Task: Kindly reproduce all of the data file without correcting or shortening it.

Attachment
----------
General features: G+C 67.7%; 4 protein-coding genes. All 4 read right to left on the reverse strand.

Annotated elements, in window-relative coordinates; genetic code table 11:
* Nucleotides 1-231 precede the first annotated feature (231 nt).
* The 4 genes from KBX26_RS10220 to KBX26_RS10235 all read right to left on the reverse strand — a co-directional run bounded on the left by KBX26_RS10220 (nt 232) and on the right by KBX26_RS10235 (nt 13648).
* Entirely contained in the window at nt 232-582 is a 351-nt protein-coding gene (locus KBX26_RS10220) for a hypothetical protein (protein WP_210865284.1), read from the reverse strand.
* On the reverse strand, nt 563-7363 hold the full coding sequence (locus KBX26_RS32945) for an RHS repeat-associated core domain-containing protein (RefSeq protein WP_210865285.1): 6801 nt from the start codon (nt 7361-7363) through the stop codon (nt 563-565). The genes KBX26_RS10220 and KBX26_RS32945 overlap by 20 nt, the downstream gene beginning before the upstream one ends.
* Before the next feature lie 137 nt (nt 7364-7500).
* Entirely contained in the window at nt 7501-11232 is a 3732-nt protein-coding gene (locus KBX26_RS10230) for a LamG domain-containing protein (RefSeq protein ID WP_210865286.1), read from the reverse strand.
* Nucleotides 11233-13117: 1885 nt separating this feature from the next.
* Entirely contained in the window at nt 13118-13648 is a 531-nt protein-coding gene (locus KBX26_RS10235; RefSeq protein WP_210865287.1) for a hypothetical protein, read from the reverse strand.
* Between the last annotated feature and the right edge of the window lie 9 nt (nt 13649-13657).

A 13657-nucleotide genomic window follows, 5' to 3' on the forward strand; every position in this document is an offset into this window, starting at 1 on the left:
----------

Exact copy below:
General features: G+C 67.7%; 4 protein-coding genes. All 4 read right to left on the reverse strand.

Annotated elements, in window-relative coordinates; genetic code table 11:
* Nucleotides 1-231 precede the first annotated feature (231 nt).
* The 4 genes from KBX26_RS10220 to KBX26_RS10235 all read right to left on the reverse strand — a co-directional run bounded on the left by KBX26_RS10220 (nt 232) and on the right by KBX26_RS10235 (nt 13648).
* Entirely contained in the window at nt 232-582 is a 351-nt protein-coding gene (locus KBX26_RS10220) for a hypothetical protein (protein WP_210865284.1), read from the reverse strand.
* On the reverse strand, nt 563-7363 hold the full coding sequence (locus KBX26_RS32945) for an RHS repeat-associated core domain-containing protein (RefSeq protein WP_210865285.1): 6801 nt from the start codon (nt 7361-7363) through the stop codon (nt 563-565). The genes KBX26_RS10220 and KBX26_RS32945 overlap by 20 nt, the downstream gene beginning before the upstream one ends.
* Before the next feature lie 137 nt (nt 7364-7500).
* Entirely contained in the window at nt 7501-11232 is a 3732-nt protein-coding gene (locus KBX26_RS10230) for a LamG domain-containing protein (RefSeq protein ID WP_210865286.1), read from the reverse strand.
* Nucleotides 11233-13117: 1885 nt separating this feature from the next.
* Entirely contained in the window at nt 13118-13648 is a 531-nt protein-coding gene (locus KBX26_RS10235; RefSeq protein WP_210865287.1) for a hypothetical protein, read from the reverse strand.
* Between the last annotated feature and the right edge of the window lie 9 nt (nt 13649-13657).

A 13657-nucleotide genomic window follows, 5' to 3' on the forward strand; every position in this document is an offset into this window, starting at 1 on the left: